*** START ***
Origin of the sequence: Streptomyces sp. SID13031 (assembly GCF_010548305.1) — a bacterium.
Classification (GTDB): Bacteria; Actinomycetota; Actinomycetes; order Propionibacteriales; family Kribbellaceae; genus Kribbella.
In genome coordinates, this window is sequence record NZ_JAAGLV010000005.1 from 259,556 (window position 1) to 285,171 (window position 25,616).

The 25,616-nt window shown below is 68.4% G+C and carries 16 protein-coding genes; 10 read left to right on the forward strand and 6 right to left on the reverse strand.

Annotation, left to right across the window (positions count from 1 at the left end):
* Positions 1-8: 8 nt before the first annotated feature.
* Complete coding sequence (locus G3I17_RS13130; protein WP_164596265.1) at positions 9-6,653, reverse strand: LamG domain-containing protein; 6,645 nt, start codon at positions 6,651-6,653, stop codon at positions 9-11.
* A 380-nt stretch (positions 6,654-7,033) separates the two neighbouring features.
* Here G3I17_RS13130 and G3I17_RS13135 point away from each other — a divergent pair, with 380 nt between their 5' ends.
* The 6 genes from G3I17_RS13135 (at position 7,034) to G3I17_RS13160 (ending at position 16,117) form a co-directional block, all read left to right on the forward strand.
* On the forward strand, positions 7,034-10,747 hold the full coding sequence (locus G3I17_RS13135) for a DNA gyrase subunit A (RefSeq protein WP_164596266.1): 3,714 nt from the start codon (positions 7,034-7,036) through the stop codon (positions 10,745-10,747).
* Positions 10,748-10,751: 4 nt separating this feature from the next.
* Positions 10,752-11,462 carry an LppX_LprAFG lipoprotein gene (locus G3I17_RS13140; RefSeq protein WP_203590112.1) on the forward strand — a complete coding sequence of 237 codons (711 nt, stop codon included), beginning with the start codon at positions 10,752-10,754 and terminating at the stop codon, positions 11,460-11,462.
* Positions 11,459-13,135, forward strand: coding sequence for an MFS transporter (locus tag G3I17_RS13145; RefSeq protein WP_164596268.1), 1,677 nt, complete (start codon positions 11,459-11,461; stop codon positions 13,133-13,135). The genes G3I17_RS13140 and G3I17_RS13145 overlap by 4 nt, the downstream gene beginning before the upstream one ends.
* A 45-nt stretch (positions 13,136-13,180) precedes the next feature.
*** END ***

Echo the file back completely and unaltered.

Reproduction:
Origin of the sequence: Streptomyces sp. SID13031 (assembly GCF_010548305.1) — a bacterium.
Classification (GTDB): Bacteria; Actinomycetota; Actinomycetes; order Propionibacteriales; family Kribbellaceae; genus Kribbella.
In genome coordinates, this window is sequence record NZ_JAAGLV010000005.1 from 259,556 (window position 1) to 285,171 (window position 25,616).

The 25,616-nt window shown below is 68.4% G+C and carries 16 protein-coding genes; 10 read left to right on the forward strand and 6 right to left on the reverse strand.

Annotation, left to right across the window (positions count from 1 at the left end):
* Positions 1-8: 8 nt before the first annotated feature.
* Complete coding sequence (locus G3I17_RS13130; protein WP_164596265.1) at positions 9-6,653, reverse strand: LamG domain-containing protein; 6,645 nt, start codon at positions 6,651-6,653, stop codon at positions 9-11.
* A 380-nt stretch (positions 6,654-7,033) separates the two neighbouring features.
* Here G3I17_RS13130 and G3I17_RS13135 point away from each other — a divergent pair, with 380 nt between their 5' ends.
* The 6 genes from G3I17_RS13135 (at position 7,034) to G3I17_RS13160 (ending at position 16,117) form a co-directional block, all read left to right on the forward strand.
* On the forward strand, positions 7,034-10,747 hold the full coding sequence (locus G3I17_RS13135) for a DNA gyrase subunit A (RefSeq protein WP_164596266.1): 3,714 nt from the start codon (positions 7,034-7,036) through the stop codon (positions 10,745-10,747).
* Positions 10,748-10,751: 4 nt separating this feature from the next.
* Positions 10,752-11,462 carry an LppX_LprAFG lipoprotein gene (locus G3I17_RS13140; RefSeq protein WP_203590112.1) on the forward strand — a complete coding sequence of 237 codons (711 nt, stop codon included), beginning with the start codon at positions 10,752-10,754 and terminating at the stop codon, positions 11,460-11,462.
* Positions 11,459-13,135, forward strand: coding sequence for an MFS transporter (locus tag G3I17_RS13145; RefSeq protein WP_164596268.1), 1,677 nt, complete (start codon positions 11,459-11,461; stop codon positions 13,133-13,135). The genes G3I17_RS13140 and G3I17_RS13145 overlap by 4 nt, the downstream gene beginning before the upstream one ends.
* A 45-nt stretch (positions 13,136-13,180) precedes the next feature.